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UN population and development review in Asia and the Pacific urges focus on individual rights and choices

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Delegates from across Asia and the Pacific underscored the significance of population and development in a region home to more than 60 per cent of the world’s inhabitants, noting that decisions made by countries in this region shape the future of its 4.7 billion individuals as well as future generations across the globe.
This important message was reiterated during the Seventh Asian and Pacific Population Conference, which reviewed the implementation of the Asian and Pacific Ministerial Declaration on Population and Development (2013) and the Programme of Action of the International Conference on Population and Development (1994). The three-day conference was jointly organized by the Economic and Social Commission for Asia and the Pacific (ESCAP) and the United Nations Population Fund (UNFPA), and brought together more than 400 government officials and representatives of civil society and youth groups.
“Beyond sheer numbers, this gathering reflects our shared commitment to addressing the population dynamics in our region. The collective resolve, constructive dialogues, and solution-oriented approach evident throughout the conference underscore our potential to make substantial contributions to ICPD30 and position ourselves for the post-2030 population and development agenda,” said Lin Yang, ESCAP Deputy Executive Secretary, during the closing of the conference today.
The regional conference provided an opportunity to celebrate successes. Since the previous conference, convened ten years ago, Asia and the Pacific has seen increased life expectancy, along with a decline in maternal mortality, enhanced access to contraceptives and more girls going to school. These changes have occurred due to increased socioeconomic development, advancements in gender equality and people gaining greater agency to make decisions, including about their sexual and reproductive health.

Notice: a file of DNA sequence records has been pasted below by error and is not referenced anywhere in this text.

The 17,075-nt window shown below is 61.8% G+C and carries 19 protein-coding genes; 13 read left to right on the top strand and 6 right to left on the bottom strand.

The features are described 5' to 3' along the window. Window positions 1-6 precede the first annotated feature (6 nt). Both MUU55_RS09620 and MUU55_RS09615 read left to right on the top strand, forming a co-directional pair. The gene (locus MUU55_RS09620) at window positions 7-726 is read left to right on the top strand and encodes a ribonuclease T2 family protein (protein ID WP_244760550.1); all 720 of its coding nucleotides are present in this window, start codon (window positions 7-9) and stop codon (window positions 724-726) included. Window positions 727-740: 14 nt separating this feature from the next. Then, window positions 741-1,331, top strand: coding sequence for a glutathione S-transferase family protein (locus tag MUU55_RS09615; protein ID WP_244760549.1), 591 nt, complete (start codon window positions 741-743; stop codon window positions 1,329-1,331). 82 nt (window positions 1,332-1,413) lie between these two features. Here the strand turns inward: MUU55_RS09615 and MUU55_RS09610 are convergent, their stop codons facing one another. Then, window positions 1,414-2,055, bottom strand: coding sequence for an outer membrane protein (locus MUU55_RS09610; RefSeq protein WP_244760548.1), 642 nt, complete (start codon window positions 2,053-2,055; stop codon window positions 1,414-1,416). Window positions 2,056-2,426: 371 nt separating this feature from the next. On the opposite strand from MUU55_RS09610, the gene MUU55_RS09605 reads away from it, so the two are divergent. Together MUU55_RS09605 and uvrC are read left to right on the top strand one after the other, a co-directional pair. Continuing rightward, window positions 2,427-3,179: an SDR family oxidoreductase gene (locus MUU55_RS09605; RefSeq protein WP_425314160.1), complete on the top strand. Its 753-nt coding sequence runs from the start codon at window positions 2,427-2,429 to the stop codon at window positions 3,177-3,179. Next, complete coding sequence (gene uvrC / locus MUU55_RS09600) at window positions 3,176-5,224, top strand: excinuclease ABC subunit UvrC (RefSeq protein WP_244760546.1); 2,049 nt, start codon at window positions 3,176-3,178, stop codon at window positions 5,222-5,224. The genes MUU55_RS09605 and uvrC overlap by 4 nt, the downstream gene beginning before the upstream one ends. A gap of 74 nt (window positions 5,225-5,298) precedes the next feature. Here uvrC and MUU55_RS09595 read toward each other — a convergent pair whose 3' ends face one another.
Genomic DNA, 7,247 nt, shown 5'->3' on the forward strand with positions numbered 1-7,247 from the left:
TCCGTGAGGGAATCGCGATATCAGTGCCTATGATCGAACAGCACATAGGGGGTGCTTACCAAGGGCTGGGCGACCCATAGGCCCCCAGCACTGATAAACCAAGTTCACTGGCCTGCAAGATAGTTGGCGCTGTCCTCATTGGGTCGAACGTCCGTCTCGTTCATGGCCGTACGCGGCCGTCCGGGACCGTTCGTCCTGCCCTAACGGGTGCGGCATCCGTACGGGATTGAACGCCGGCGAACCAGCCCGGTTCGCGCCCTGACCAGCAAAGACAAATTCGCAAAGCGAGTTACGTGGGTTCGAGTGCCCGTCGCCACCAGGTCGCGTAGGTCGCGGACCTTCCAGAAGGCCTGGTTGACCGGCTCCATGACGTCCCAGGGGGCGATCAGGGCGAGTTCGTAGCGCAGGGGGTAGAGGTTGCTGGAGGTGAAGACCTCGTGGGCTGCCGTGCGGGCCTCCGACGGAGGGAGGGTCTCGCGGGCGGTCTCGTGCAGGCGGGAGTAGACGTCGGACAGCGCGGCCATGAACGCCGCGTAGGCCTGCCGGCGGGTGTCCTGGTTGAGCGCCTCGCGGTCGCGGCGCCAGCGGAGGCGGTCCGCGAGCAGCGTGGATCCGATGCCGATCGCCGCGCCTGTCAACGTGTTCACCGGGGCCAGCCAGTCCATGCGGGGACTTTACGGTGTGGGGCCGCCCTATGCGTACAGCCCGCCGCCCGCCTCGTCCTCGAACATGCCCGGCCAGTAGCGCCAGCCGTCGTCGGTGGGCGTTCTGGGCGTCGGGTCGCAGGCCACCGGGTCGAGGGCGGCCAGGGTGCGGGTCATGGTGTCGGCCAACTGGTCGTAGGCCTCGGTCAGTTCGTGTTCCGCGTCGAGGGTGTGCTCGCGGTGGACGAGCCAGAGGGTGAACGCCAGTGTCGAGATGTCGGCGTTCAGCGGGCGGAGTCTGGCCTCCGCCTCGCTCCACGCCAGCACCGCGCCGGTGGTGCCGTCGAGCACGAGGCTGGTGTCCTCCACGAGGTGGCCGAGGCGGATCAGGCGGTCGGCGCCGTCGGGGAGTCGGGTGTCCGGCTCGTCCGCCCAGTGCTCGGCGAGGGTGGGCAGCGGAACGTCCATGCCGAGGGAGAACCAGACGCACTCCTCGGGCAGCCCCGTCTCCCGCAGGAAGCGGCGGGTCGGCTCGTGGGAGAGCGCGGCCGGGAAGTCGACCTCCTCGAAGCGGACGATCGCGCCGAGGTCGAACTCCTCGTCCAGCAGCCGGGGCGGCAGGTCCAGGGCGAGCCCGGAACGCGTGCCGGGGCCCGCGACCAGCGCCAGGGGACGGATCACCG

Delegates acknowledged that the following megatrends are affecting economic, social and environmental outcomes: shifting population dynamics, the intensifying climate crisis, increasing migration, growing urbanization and rapid digital advancement. Moreover, they noted that inequality and social injustice persist. The message was clear: Forward-looking policies that capitalize on the demographic transition and place individual rights and choices at the centre are key to building sustainable and thriving societies and economies.
Additionally, partnerships across the region to exchange experiences, increase investments and accelerate progress and disaggregated data were noted as critical to achieving shared goals.
“Strengthened regional collaboration is required now more than ever. And that is exactly what we have seen over the last week. The energy, spirit and genuine interest that each of you have shown to work together to advance the quality of life of every individual that calls this region home is promising,” said UNFPA Deputy Executive Director (Programme) Diene Keita, bringing the conference to a close.

Facts and figures

– Maternal mortality has declined by over 60 per cent in Asia and the Pacific since 2000.
– While fewer women are dying giving birth, over 60,000 women still died in 2020.
– In some countries, fewer than 25 per cent of women have access to and use modern contraception.
– Since 1950, life expectancy at birth has increased by almost 30 years, from 43 years then to 75 years now.
– The proportion of people aged 65 years or over is projected to almost double by 2050.
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